Australian creators to receive more than $350k from the Copyright Agency’s Cultural Fund

June 24, 2020

The Copyright Agency’s Cultural Fund has announced $352,773 in support of 25 new projects in the first of two rounds of funding for 2020 and 2021.

The funding will support a diverse range of new and existing projects to benefit writers, visual artists, and publishers. Among the projects supported, the University of Tasmania will receive funding for a new three-year project, The Hedberg Writers-in-Residence Program; the Stella Prize will receive continued funding of $75,000 over three years for the longlist prize money for writers and judges’ fees; and the State Library of Queensland will receive $15,000 for the David Unaipon Award for an Unpublished Manuscript by an emerging Indigenous author.

Copyright Agency CEO Adam Suckling says, “The high calibre of applications in Round One highlighted the incredible talent in the Australian creative industry. We have provided support for Australian literary magazines, and a grant to Better Reading for a 10-month promotion of books showcasing independent Australian publishers and new and emerging writers.”

The Cultural Fund is the philanthropic arm of the Copyright Agency and is dedicated to offering grants to leading organisations for projects that deliver opportunities for Australian writers, journalists, editors, English and literary teachers, visual artists and key industry stakeholders in the writing, publishing, education and visual arts sectors.

“We have brought forward the decisions on these grants to assist creators during COVID-19 time, given the crisis the sector is facing. This support provides some help to many of the creative organisations who are now planning for the second half of 2020 and into 2021, and creating new projects to present and promote the works of our writers and artists,” Mr Suckling said.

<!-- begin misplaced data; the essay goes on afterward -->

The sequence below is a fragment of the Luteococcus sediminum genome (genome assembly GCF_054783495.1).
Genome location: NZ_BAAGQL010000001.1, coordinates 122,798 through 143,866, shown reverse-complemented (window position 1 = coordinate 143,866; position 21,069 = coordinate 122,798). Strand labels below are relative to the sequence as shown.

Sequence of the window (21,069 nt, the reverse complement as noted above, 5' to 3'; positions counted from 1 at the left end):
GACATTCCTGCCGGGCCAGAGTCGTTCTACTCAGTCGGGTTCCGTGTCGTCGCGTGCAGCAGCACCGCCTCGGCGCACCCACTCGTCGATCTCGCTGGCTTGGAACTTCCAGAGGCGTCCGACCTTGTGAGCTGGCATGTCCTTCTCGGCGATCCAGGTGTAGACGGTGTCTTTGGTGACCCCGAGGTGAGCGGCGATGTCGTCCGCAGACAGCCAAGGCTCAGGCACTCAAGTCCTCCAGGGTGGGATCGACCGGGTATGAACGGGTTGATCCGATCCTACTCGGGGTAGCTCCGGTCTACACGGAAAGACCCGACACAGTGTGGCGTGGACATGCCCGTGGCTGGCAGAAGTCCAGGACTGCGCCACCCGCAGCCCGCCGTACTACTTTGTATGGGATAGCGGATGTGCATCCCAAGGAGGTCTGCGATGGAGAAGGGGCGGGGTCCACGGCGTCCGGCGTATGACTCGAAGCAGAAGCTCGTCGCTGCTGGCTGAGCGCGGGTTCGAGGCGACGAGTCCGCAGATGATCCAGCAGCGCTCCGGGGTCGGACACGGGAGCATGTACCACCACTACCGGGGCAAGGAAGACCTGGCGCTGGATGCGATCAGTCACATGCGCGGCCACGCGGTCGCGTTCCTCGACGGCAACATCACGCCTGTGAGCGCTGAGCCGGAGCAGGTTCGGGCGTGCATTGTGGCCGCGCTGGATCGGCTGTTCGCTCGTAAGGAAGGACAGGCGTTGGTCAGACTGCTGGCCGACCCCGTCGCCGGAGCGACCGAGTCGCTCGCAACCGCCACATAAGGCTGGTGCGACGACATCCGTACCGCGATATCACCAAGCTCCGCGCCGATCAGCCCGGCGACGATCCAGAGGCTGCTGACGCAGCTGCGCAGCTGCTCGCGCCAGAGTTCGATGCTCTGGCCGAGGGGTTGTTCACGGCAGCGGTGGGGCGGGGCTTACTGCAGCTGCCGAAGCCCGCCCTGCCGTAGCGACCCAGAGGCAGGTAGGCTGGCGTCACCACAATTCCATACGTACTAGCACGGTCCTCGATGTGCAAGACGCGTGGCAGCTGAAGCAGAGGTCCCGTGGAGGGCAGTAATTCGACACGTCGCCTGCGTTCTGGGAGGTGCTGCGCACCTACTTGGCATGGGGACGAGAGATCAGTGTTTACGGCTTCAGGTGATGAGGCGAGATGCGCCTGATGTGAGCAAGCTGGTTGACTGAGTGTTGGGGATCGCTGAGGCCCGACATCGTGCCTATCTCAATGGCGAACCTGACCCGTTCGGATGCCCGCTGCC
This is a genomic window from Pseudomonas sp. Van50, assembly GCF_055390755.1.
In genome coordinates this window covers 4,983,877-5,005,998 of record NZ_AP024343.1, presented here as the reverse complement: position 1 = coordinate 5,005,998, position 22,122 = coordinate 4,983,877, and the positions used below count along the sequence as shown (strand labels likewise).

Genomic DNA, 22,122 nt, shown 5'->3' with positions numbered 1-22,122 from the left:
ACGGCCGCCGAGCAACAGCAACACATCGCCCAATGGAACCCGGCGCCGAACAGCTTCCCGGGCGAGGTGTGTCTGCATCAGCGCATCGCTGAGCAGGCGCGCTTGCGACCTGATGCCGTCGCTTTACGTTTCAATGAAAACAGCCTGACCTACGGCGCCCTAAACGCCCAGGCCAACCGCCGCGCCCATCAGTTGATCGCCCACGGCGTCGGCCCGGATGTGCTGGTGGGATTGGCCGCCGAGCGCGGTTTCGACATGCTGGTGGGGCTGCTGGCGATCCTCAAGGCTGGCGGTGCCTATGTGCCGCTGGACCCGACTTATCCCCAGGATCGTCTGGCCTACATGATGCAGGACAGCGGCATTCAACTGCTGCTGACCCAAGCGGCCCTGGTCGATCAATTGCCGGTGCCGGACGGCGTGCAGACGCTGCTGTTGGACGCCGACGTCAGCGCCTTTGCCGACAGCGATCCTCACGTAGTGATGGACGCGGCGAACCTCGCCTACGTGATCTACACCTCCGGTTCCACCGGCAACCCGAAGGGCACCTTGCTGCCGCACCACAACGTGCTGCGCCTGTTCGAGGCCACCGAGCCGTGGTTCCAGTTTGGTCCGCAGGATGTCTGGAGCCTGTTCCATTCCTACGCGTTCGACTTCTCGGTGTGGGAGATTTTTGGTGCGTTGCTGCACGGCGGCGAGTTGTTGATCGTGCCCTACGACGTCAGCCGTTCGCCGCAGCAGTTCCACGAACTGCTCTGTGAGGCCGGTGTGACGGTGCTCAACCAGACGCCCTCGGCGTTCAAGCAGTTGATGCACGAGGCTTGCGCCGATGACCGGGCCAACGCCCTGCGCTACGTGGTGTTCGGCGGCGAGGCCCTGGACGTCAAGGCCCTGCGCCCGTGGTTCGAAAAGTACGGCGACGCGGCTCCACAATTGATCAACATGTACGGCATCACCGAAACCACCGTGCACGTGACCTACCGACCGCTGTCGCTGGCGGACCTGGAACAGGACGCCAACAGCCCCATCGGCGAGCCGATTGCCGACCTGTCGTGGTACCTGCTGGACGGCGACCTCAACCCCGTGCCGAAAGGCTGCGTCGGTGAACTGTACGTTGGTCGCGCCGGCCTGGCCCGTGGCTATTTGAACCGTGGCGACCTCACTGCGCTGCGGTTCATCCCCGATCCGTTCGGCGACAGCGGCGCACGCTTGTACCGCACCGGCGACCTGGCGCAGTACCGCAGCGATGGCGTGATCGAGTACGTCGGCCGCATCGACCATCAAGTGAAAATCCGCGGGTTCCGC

Key projects receiving funding:

  • Ngaanyatjarra Pitjantjatjara Yankunytjatjara Women’s Council in the Northern Territory will receive $10,000 to write and create the children’s book All the Animals, which will be published by a key publisher.
  • Co-curious will receive $20,000 to nurture a group of eight writers from culturally and linguistically diverse backgrounds in Western Sydney to develop and present their first main stage works for theatre. Each writer will be mentored by S. Shakthidharan and Belvoir Theatre’s Louise Gough.
  • The University of Queensland Press will receive $7,000 for its project, Extraordinary Voice for Extraordinary Times Poems and Podcast. This grant will benefit eight poets directly with writers’ fees and provide diverse communities, including Indigenous, CALD, LGBTQI and other minorities, with the opportunity to have their voices heard.
  • Kaldor Public Arts Projects will receive $10,500 for its do it (homework) project, which will connect mid-career Australian artists with schools, providing them with a direct income at an uncertain time and the chance to work in different ways, including the creation of new instructional artworks for schools to be shared via digital platforms.

Sample book artwork spreads designed by Joanna Hunt for Allen & Unwin / Tjanpi (November 2019). Stills are from the Tjanpi Desert Weavers stop-motion animation Ngayuku Papa (My Dog): Bluey and Big Boy; story & narration by Maureen Butler, directed by Jonathan Daw and Maureen Butler, 2018.

“While the Copyright Agency’s Cultural Fund mostly supports single projects for up to a year, so that we have greater flexibility with our budget from year to year, for this round we have approved three-year funding for six extraordinary projects to ensure they have the opportunity to reach their full potential.”

“Further, to continue to support our members and the creative sector during this pandemic, we have brought forward our second round of funding for organisations for 2020 and these decisions will be announced in early July,” adds Mr Suckling.

The Cultural Fund offers two rounds of grants throughout the year. For more details and a full list of the funded projects, head to

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About the Copyright Agency

The not-for-profit Copyright Agency connects users and creators of content, providing licences for the use of copyright material such as text, images, art and survey plans. We manage the educational and government licences for the use of text and images, as well as the Resale Royalty scheme for artists (by Government appointment). Our members include writers, artists, surveyors and publishers. Membership is free.

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